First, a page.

New FDI rules on e-commerce are borne out of the insecurity and the votes of small traders. These do not really favour the customers and are perceived as big gap for the ecommerce to grow further in favour of fail game.
“Budget lacked a few expected measures, such as higher tax exemptions for the middle class and small businesses and the abolition of angel tax. We do encourage creation of a level playing field for MSMEs and providing a 2% rebate on loans up to Rs 1 crore for MSMEs,” Radhika Aggarwal, chief business officer at ShopClues told economic times.
Credit availability to MSME
It is a constant struggle for MSME to get loans on time. The PSB (Public sector banks) lending to MSME had come down drastically.Small businesses need government to come out with solutions so that banks can lend money to MSME with ease on collateral securities.
Allocation of more funds in the digital lending sector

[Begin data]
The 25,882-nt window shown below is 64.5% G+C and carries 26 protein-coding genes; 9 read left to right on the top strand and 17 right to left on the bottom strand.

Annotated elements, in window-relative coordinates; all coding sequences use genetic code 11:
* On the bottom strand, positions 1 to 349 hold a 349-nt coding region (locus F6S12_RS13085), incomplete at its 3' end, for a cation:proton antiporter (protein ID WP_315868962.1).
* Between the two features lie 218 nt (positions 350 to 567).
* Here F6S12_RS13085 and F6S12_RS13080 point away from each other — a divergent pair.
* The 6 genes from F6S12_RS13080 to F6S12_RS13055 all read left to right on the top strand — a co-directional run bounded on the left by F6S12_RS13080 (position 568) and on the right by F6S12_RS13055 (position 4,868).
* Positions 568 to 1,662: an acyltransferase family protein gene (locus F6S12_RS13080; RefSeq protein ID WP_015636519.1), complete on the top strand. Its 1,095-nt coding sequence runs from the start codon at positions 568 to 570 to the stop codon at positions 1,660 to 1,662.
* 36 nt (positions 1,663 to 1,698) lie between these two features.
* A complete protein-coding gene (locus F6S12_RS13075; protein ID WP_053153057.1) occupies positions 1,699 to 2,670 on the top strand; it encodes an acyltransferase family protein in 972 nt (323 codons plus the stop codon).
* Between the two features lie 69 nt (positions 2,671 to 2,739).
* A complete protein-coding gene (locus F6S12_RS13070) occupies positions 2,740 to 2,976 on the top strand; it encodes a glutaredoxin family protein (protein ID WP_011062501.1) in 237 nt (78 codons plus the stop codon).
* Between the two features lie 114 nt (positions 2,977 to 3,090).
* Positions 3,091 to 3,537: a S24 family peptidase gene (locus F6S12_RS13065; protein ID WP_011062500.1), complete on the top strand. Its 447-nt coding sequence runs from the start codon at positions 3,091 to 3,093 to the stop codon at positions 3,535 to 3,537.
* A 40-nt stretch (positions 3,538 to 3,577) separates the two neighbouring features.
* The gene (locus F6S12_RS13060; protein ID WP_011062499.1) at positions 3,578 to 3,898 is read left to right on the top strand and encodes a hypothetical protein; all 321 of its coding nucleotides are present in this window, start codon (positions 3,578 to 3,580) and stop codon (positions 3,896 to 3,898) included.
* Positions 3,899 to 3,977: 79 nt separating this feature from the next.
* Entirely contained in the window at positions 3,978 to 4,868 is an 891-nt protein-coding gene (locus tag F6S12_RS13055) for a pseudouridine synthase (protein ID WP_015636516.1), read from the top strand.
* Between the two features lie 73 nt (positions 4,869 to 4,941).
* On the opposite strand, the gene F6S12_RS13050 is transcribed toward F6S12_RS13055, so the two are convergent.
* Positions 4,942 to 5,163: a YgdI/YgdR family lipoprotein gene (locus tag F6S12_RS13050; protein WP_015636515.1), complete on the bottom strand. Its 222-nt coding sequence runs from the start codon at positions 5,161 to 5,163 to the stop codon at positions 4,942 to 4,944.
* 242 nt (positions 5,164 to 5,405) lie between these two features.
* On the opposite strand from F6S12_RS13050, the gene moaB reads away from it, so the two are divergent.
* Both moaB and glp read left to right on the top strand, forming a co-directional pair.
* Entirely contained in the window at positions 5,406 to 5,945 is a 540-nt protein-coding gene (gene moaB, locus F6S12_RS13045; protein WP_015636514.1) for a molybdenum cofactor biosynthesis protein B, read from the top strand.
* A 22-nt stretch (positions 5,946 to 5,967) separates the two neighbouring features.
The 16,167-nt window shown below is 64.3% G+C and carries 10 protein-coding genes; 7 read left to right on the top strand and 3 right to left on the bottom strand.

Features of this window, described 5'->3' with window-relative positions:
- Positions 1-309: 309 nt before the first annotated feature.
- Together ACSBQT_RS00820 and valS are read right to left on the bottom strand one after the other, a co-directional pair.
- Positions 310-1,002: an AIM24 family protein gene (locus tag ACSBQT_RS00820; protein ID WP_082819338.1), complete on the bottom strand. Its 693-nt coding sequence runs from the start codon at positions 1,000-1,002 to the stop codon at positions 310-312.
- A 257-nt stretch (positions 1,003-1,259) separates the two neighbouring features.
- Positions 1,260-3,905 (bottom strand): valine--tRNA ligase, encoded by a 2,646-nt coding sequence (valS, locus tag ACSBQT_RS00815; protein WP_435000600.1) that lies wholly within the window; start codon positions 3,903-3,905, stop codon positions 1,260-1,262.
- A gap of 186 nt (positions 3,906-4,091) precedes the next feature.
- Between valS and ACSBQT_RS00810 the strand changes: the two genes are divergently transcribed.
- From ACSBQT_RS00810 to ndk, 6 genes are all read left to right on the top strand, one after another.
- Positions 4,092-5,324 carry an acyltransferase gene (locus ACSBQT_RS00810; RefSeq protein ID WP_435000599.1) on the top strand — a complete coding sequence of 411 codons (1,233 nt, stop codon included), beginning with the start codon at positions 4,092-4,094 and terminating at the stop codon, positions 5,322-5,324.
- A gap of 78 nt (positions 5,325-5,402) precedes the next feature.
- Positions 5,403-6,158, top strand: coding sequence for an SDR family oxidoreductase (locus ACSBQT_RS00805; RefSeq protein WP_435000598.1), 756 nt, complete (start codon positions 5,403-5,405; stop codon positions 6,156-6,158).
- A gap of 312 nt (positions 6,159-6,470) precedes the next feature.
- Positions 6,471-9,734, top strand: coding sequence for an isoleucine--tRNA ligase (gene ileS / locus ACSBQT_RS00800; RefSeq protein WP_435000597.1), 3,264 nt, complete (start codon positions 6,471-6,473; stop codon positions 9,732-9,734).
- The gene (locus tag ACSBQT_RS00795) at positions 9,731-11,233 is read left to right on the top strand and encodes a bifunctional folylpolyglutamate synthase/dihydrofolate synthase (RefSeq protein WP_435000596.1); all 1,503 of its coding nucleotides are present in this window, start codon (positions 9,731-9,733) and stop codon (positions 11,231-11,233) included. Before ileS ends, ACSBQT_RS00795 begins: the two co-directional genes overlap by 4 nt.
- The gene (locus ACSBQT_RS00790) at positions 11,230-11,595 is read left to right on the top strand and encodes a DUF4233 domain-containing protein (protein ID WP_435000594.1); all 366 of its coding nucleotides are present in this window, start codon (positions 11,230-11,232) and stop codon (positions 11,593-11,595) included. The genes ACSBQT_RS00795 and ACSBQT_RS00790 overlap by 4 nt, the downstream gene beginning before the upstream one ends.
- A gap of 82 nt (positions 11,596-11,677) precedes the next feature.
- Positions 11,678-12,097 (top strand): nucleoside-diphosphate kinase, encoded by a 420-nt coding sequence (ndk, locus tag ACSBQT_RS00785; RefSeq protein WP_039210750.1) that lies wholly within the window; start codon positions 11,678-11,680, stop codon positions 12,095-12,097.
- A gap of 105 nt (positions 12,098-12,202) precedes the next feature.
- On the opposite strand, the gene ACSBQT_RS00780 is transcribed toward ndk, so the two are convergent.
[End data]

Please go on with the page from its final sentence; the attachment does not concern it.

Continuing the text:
Due to the absence of owned fixed assets, investments and credit history, banks and NBFCs don’t find SME non-creditworthy. So, MSMEs becoming more digitally adaptive are turning to digital platform for borrowing funds called peer to peer lending platforms or P2P. P2P are a good alternative to the informal money lenders who charge very high double-digit interest rates on the loans.
On one hand, PM’s announcement of launching an online portal that can sanction loans up to INR 1 crore within just 59 minutes, is a good news to SMEs, but on the other hand, the P2Ps sector has not seen any relief on the central bank’s ongoing restrictions on the lending and borrowing cap of Rs. 10 lakh in total and Rs. 50000 on individual lender and borrower. Otherwise, a joint study by Omidyar Network and BCG expects the digital lending to MSME to grow 10-15 fold by 20123.
Reduction in GST